I would welcome more information on this, but I am annoyed by the information you imparted which hints that Microsoft is taking charge of elements on my computer!


P D Sterling

Posted by:

17 Feb 2012

It would have been good to know how to know if Active X is on one's computer and if desired how to disable it. Please advise.

EDITOR'S NOTE: ActiveX is on ALL Windows computers. Disabling is not recommended, but you can go to Tools / Security / Internet Zone / Custom level and then uncheck the desired radio buttons.

Posted by:

17 Feb 2012

Thanks for this helpful and thorough explanation. Even dedicated Google Chrome users need to employ Internet Explorer to play some of our MSN games...

Posted by:

18 Feb 2012

Thanks. I used to have the same problem in emails received as described by pdsterling above. Why? Also, I sometimes have the message "An ActiveX on this site (page) has failed to work". I sometimes can but sometimes cannot tell what is missing from the page (i.e. it seems perfectly normal). What goes wrong and what can I do about it?

Posted by:

JD Rosen
18 Feb 2012

What would be more intresting would be to have a widespread virus circulate that corrects the security holes in ActiveX, that works better than the original.

Posted by:

18 Feb 2012

Just a note of thanks for explaning ActiveX. I have been very confused about it until I read this article. Thanks so much for all of the info that you are so willing to share.

Posted by:

19 Feb 2012

As usual this guy should stick to writing what he knows about if anything !

LOL / apparently is not aware of their infected/infested computer. ANYONE knows this can not be correct with a windows 'puter.

EDITOR'S NOTE: Huh, what? I have no idea what you're trying to say here.

WRONG. ActiveX Control have NEVER an "add-on" except by apparently askbob . Java "Downloaded Program Files" (proper title) are located at --- C\WINDOWS\Downloaded Program Files and are NOT ActiveX control per
se by name or operation.

EDITOR'S NOTE: Again, what? If I understand your garbled grammar, you're quibbling over my use of the word "add-on"? And I never said that ActiveX and Java are the same thing. I did say that it "serves a function similar to Java."

WRONG. The user is in full control of their computer and browsing and installing software. They give their permission. The User gives permission for these and are aware that they are operating as expected as they navigate the world wide web and some or many softwares installed. Active X does not allow any program to make "unrestricted changes" to anything. It is a blue moon one even gets updated in some manner. They cost money and if it ain't broke don't fix it.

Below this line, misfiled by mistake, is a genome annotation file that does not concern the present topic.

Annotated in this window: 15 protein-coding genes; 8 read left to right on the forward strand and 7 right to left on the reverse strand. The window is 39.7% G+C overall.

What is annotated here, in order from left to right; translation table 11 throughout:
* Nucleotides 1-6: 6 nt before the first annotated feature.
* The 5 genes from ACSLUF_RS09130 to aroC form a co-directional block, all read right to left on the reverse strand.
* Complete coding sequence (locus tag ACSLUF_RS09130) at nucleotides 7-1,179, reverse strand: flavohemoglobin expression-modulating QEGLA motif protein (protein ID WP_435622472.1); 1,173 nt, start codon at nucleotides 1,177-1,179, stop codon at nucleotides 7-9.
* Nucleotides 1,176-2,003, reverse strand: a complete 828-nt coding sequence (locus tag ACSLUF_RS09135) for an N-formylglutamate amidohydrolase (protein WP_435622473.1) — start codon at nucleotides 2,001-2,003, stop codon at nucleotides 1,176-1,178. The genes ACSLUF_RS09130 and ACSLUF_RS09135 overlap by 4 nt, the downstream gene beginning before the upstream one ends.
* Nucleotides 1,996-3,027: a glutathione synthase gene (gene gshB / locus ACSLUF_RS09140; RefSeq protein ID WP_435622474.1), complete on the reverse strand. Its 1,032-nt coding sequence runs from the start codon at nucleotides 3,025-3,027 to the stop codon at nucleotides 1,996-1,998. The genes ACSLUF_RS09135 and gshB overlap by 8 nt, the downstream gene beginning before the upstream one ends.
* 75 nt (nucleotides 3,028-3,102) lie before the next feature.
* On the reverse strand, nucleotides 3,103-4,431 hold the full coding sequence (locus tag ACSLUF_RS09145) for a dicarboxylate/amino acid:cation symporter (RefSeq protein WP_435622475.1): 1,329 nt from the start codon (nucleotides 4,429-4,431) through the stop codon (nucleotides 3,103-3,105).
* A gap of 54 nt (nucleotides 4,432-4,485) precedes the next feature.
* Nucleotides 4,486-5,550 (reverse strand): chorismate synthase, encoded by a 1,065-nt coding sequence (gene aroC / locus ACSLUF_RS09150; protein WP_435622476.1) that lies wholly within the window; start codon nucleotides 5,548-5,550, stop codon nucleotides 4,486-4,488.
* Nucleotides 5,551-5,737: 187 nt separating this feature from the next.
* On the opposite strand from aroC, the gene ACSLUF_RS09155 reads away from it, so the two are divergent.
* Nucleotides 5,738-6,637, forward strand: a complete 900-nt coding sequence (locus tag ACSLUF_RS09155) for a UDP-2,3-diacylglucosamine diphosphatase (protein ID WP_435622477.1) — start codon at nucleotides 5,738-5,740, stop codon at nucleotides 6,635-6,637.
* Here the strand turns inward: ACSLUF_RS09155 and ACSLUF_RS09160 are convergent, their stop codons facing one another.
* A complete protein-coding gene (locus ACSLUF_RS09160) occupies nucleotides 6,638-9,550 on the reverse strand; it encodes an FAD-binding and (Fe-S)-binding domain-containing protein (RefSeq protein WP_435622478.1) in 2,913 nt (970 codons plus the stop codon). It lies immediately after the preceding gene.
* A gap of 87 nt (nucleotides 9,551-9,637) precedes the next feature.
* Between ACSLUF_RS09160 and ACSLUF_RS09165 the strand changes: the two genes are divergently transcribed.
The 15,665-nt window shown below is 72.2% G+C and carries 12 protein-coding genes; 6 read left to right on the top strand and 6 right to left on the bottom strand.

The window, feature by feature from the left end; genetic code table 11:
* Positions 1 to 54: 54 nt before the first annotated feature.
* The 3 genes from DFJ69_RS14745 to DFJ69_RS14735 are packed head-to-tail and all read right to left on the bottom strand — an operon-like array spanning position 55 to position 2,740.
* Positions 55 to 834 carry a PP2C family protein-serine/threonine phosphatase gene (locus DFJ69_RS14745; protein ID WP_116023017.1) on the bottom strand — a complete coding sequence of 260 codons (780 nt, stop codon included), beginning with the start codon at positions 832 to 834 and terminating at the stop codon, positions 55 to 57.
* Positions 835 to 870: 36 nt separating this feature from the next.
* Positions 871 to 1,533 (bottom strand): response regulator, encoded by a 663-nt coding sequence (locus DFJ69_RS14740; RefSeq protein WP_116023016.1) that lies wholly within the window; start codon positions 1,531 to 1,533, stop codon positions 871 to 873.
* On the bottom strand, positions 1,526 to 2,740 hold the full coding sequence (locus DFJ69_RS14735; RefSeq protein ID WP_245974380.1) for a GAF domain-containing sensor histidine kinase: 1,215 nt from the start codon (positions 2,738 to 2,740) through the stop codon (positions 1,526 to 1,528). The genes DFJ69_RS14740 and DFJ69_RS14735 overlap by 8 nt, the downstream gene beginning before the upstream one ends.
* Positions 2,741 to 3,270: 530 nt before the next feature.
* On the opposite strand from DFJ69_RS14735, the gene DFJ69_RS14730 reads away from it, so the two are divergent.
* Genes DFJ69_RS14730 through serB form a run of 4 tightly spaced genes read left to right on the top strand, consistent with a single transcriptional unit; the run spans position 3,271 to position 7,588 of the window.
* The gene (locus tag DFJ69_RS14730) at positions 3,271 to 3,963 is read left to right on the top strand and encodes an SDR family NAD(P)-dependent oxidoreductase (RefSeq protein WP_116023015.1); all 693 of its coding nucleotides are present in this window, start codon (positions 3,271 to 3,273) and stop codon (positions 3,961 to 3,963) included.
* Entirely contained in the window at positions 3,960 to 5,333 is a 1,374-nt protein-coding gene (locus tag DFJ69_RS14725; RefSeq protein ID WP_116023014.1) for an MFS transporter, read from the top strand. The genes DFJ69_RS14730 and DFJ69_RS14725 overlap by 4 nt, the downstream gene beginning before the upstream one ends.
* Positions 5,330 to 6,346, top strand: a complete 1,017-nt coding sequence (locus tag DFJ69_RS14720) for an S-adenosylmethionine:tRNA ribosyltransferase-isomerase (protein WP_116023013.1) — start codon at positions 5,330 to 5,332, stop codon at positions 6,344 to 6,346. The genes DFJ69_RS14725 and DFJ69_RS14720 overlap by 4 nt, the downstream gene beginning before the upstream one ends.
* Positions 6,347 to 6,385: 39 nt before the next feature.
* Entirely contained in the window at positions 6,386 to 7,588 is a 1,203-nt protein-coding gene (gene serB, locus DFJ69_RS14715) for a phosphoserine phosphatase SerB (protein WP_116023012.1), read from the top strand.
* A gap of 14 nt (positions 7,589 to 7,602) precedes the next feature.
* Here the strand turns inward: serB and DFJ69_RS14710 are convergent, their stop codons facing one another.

EDITOR'S NOTE: I read that several times and I think you're saying that it's the user's fault if they download a rogue ActiveX control, because they gave permission and should have known better. Hmmm...

WRONG. Now this is an outright lie !!! askbob is comparing any type of ActiveX in the computer to the RAREST malware event of left over malware items from an unclean removal that are a danger as to being re-used by a very volatile severe threat already installed or may be or worst - a rootkit may hide behind these to avoid detection. askbob in his ignorance is really scaring people !!! How much this never got posted ? ! (I do IT Security and Forensics)

EDITOR'S NOTE: Well, I had misgivings about doing so. You know that old saying "Freedom of the press only applies to those who OWN one." But here it is... I'll you all decide if I am I a liar and a scaremonger.

Posted by:

21 Feb 2012


I am confused by Gerald309's comments as well.

I have been enjoying your eletter for at least a couple of years now. Please continue.


Posted by:

22 Feb 2012

In the end, it is purely whether you trust the website or not.
Over time, I've acquired a lot of useful tips (concerning a whole range of subjects with respect to PCs) and small pieces of highly useful software — e.g., 'WizMouse', 'WinSplit Revolution', 'Ducklink Capture' and '', to name but four — from a French-language website, PC Astuces - The website publishes extensive guidance regarding how to apply the tips and use the software.
So when I install some software and Windows tells me it can't verify the source, I tend never to worry. PC Astuces have tested everything for me beforehand.
(Incidentally, those two last-named bits of software (above) are the fastest way I know to acquire content that takes my interest from websites. Stompin'.)

Posted by:

25 Feb 2012


Posted by:

30 Apr 2012

Is there a secure link so I may install and pay for active x for my computer? I have been experiencing a major virus and active x keeps popping up to fix the errors. I'm really worried about using my credit card to pay for anything while my computer is the way it is. I usually use microsoft security essentials but it's obviously not working and has been disabled by active x. I just need a secure link to purchase the software so it will stop prompting me to! It's so annoying, I just want my computer fixed and I don't have my original computer disk to reprogram my computer... A secure link would be appreciated!